As we move into post-production over the next few weeks, we’re also going to be taking a look back at the shoot and highlighting the work of particular teams, from sound to pyro to make-up to the art department. We want to make sure that everybody’s hard work is shown off, not only as a way of thanking them but also to give an insight into what it takes to produce a low budget web series such as this, in case there’s anybody out there who is thinking of trying something similar.

Meanwhile, the edit continues in the hands of director Nigel Clegg and Simon Jones has begun compositing a few key shots from episode one…

Arms Race Escalation wraps principal photography

On Sunday we wrapped principal photography on Arms Race Escalation, marking the successful completion of our most ambitious shoot to date. The 9 days of filming couldn’t have gone better, mainly thanks to our amazing cast and crew who put in an immense amount of work in often challenging conditions.

Now we switch gears and enter the long phase of post-production, starting with drafting up the first edit. We’re aiming to have at least one update every week leading through to the November release, so make sure you bookmark this blog, follow us on Twitter or like us on Facebook if you want to be kept in the loop!

From a small short film to a big web series

Arms Race clapperboard

Principal photography on Arms Race: Escalation continues apace, having now moved to interiors after the weekend’s epic outdoor shoots.

The web series has been designed to be much bigger in scope than the original short film. Check out some of these vital statistics:

  • 6 episodes, each approximately 4 minutes in length.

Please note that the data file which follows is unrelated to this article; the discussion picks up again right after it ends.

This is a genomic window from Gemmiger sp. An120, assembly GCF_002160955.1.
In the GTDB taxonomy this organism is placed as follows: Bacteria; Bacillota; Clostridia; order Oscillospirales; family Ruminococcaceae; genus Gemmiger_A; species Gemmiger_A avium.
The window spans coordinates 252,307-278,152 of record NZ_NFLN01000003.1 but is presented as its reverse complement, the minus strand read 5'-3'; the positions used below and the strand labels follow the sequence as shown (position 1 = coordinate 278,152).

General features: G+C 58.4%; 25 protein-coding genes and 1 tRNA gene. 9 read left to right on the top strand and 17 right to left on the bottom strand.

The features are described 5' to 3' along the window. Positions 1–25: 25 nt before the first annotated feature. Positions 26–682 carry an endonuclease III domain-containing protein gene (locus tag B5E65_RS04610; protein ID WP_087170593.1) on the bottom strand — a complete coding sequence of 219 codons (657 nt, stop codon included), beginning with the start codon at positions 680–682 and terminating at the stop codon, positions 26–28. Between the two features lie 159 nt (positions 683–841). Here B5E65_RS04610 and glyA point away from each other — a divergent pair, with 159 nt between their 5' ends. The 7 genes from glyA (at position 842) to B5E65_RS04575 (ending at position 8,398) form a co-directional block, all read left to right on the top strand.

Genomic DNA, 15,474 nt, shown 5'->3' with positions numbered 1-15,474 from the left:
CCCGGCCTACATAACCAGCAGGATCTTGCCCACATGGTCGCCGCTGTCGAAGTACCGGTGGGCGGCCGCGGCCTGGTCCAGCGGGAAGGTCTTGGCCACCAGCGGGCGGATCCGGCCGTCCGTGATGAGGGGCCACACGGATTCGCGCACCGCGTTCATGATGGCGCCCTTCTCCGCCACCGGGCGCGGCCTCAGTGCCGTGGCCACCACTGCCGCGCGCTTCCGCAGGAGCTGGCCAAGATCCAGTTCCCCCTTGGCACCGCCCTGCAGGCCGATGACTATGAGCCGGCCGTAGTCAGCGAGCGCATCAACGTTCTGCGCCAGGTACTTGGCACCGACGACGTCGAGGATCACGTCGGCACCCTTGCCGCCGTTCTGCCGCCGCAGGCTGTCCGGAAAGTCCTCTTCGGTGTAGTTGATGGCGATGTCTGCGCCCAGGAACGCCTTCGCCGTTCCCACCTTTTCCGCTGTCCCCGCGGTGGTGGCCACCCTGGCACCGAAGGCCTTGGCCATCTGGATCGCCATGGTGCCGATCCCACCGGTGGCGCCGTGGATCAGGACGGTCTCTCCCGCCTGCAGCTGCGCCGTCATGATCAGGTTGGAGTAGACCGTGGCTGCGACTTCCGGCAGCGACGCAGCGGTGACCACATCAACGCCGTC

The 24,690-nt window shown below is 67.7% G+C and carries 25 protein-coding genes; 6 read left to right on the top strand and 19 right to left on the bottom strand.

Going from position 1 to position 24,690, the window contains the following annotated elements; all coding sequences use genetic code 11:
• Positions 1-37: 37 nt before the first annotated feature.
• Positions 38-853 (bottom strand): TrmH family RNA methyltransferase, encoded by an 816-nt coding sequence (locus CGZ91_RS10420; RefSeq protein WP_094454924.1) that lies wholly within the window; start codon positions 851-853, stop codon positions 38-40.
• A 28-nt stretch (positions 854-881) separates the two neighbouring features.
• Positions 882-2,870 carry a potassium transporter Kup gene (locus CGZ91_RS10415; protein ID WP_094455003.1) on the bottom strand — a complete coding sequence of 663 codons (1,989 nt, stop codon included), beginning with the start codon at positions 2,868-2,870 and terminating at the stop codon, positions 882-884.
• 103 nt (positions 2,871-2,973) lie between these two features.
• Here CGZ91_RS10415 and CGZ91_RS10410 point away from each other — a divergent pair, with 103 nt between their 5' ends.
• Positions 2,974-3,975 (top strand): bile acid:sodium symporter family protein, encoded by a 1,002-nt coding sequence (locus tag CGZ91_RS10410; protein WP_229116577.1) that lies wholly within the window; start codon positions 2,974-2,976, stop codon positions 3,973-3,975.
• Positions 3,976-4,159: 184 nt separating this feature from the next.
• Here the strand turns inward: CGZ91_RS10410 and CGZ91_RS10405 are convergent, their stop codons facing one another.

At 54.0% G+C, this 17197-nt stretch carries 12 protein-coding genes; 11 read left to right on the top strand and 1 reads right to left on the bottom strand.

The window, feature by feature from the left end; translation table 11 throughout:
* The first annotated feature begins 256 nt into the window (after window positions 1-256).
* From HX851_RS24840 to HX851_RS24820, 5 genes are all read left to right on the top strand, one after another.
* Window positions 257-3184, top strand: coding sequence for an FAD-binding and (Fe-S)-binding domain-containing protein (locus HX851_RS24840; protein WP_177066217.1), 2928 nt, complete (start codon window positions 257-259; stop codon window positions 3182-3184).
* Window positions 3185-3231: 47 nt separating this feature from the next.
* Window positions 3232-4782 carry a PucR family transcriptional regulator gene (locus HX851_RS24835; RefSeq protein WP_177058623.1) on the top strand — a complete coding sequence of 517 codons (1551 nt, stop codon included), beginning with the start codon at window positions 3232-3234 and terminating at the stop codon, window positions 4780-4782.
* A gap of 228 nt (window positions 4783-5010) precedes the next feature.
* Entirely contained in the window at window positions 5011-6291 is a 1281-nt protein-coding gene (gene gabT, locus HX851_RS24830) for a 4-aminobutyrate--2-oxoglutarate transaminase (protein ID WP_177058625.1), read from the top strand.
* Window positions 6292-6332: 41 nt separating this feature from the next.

• Two custom-built interior sets, complete with moveable walls and hidden panels.
  • A couple of greenscreen virtual areas with partial sets and tracking markers to free up the camera.
  • A dressed Victorian-era boardroom.
  • Several locations along the Norfolk coast – a particularly harsh environment to shoot in, with sand having a habit of getting everywhere.
  • Numerous forest locations on private land, giving us some particularly stunning rural landscapes.
  • A cast and crew of about 45, compared to the short film’s 20.
  • A ton of new, custom-built steamtech props. Make sure you check out our prop-building videos on our YouTube channel for a sneak peek!
  • Less than halfway through the shoot, we already have over 140GB of data. Erk.
  • More VFX shots in just the first episode than in the entire Arms Race short film.
  • A bigger VFX department, with the addition of 3D modeller and animator Mark Wickham.
  • Bigger camera department, with Tom Martin coming on board as DoP and main cameraman.
  • The short was shot on a single Panasonic HVX-200 camera with a single lens. The web series is being shot on multiple Canon 60D DSLRs with multiple lenses and other bits of fancy camera gear.
  • We have a helicam.

Arms Race Escalation begins shooting!

The 6 episode web series follow-up to the 2010 Arms Race short film begins shooting this weekend on the Norfolk coast. We’ll have lots more information filtering through over the next few months leading up to our November online premiere of episode one.

In the mean time, the video above gives you a sneak peek at some more of the props and costumes created for the web series. For more videos, make sure you check out the It’s A Trap YouTube channel.